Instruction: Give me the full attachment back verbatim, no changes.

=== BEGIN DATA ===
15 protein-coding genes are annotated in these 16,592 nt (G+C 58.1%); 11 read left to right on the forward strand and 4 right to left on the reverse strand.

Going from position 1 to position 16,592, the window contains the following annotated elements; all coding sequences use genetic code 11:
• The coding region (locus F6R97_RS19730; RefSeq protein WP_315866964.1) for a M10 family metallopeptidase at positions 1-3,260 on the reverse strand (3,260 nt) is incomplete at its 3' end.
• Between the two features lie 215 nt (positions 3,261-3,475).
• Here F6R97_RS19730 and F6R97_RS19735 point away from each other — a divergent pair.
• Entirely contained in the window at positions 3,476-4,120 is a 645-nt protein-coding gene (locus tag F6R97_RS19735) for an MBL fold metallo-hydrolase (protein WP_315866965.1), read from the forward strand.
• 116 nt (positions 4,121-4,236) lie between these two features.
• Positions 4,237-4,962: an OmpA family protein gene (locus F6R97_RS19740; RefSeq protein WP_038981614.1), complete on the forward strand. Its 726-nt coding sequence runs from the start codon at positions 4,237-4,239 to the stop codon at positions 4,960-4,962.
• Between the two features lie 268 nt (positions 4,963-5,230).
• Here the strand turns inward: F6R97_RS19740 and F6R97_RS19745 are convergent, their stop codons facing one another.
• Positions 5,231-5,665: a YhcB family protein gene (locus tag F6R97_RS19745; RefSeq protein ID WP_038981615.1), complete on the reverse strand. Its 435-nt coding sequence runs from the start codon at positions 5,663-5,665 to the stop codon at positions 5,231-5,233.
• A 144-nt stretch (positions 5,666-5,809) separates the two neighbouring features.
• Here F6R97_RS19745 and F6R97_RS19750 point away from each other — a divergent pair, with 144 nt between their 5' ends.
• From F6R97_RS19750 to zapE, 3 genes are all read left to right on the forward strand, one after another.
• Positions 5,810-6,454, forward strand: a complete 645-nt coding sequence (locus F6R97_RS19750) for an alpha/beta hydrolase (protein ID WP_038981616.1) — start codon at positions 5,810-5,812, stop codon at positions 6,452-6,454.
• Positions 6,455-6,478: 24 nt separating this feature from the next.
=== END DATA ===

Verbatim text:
15 protein-coding genes are annotated in these 16,592 nt (G+C 58.1%); 11 read left to right on the forward strand and 4 right to left on the reverse strand.

Going from position 1 to position 16,592, the window contains the following annotated elements; all coding sequences use genetic code 11:
• The coding region (locus F6R97_RS19730; RefSeq protein WP_315866964.1) for a M10 family metallopeptidase at positions 1-3,260 on the reverse strand (3,260 nt) is incomplete at its 3' end.
• Between the two features lie 215 nt (positions 3,261-3,475).
• Here F6R97_RS19730 and F6R97_RS19735 point away from each other — a divergent pair.
• Entirely contained in the window at positions 3,476-4,120 is a 645-nt protein-coding gene (locus tag F6R97_RS19735) for an MBL fold metallo-hydrolase (protein WP_315866965.1), read from the forward strand.
• 116 nt (positions 4,121-4,236) lie between these two features.
• Positions 4,237-4,962: an OmpA family protein gene (locus F6R97_RS19740; RefSeq protein WP_038981614.1), complete on the forward strand. Its 726-nt coding sequence runs from the start codon at positions 4,237-4,239 to the stop codon at positions 4,960-4,962.
• Between the two features lie 268 nt (positions 4,963-5,230).
• Here the strand turns inward: F6R97_RS19740 and F6R97_RS19745 are convergent, their stop codons facing one another.
• Positions 5,231-5,665: a YhcB family protein gene (locus tag F6R97_RS19745; RefSeq protein ID WP_038981615.1), complete on the reverse strand. Its 435-nt coding sequence runs from the start codon at positions 5,663-5,665 to the stop codon at positions 5,231-5,233.
• A 144-nt stretch (positions 5,666-5,809) separates the two neighbouring features.
• Here F6R97_RS19745 and F6R97_RS19750 point away from each other — a divergent pair, with 144 nt between their 5' ends.
• From F6R97_RS19750 to zapE, 3 genes are all read left to right on the forward strand, one after another.
• Positions 5,810-6,454, forward strand: a complete 645-nt coding sequence (locus F6R97_RS19750) for an alpha/beta hydrolase (protein ID WP_038981616.1) — start codon at positions 5,810-5,812, stop codon at positions 6,452-6,454.
• Positions 6,455-6,478: 24 nt separating this feature from the next.